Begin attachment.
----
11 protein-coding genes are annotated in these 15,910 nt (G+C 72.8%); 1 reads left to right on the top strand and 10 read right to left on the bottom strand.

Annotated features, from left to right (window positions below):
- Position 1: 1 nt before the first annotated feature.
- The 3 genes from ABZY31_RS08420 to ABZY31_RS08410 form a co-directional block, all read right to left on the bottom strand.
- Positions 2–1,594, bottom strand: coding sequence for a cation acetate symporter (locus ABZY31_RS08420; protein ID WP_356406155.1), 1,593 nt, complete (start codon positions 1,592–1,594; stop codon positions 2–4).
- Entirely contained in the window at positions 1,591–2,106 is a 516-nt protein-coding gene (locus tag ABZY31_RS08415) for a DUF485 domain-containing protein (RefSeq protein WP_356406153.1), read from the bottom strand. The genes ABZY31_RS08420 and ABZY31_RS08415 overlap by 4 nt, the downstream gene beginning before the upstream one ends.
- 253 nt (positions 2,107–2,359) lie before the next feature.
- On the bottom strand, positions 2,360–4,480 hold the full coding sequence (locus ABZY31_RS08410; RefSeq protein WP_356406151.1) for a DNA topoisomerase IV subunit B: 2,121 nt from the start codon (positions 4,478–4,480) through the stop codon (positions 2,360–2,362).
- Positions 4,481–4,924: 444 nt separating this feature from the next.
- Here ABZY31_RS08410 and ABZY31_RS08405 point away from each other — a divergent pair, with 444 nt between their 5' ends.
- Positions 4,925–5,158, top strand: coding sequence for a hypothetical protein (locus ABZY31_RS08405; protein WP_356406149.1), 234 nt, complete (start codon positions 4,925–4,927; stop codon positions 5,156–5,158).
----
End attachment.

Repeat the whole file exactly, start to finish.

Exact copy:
11 protein-coding genes are annotated in these 15,910 nt (G+C 72.8%); 1 reads left to right on the top strand and 10 read right to left on the bottom strand.

Annotated features, from left to right (window positions below):
- Position 1: 1 nt before the first annotated feature.
- The 3 genes from ABZY31_RS08420 to ABZY31_RS08410 form a co-directional block, all read right to left on the bottom strand.
- Positions 2–1,594, bottom strand: coding sequence for a cation acetate symporter (locus ABZY31_RS08420; protein ID WP_356406155.1), 1,593 nt, complete (start codon positions 1,592–1,594; stop codon positions 2–4).
- Entirely contained in the window at positions 1,591–2,106 is a 516-nt protein-coding gene (locus tag ABZY31_RS08415) for a DUF485 domain-containing protein (RefSeq protein WP_356406153.1), read from the bottom strand. The genes ABZY31_RS08420 and ABZY31_RS08415 overlap by 4 nt, the downstream gene beginning before the upstream one ends.
- 253 nt (positions 2,107–2,359) lie before the next feature.
- On the bottom strand, positions 2,360–4,480 hold the full coding sequence (locus ABZY31_RS08410; RefSeq protein WP_356406151.1) for a DNA topoisomerase IV subunit B: 2,121 nt from the start codon (positions 4,478–4,480) through the stop codon (positions 2,360–2,362).
- Positions 4,481–4,924: 444 nt separating this feature from the next.
- Here ABZY31_RS08410 and ABZY31_RS08405 point away from each other — a divergent pair, with 444 nt between their 5' ends.
- Positions 4,925–5,158, top strand: coding sequence for a hypothetical protein (locus ABZY31_RS08405; protein WP_356406149.1), 234 nt, complete (start codon positions 4,925–4,927; stop codon positions 5,156–5,158).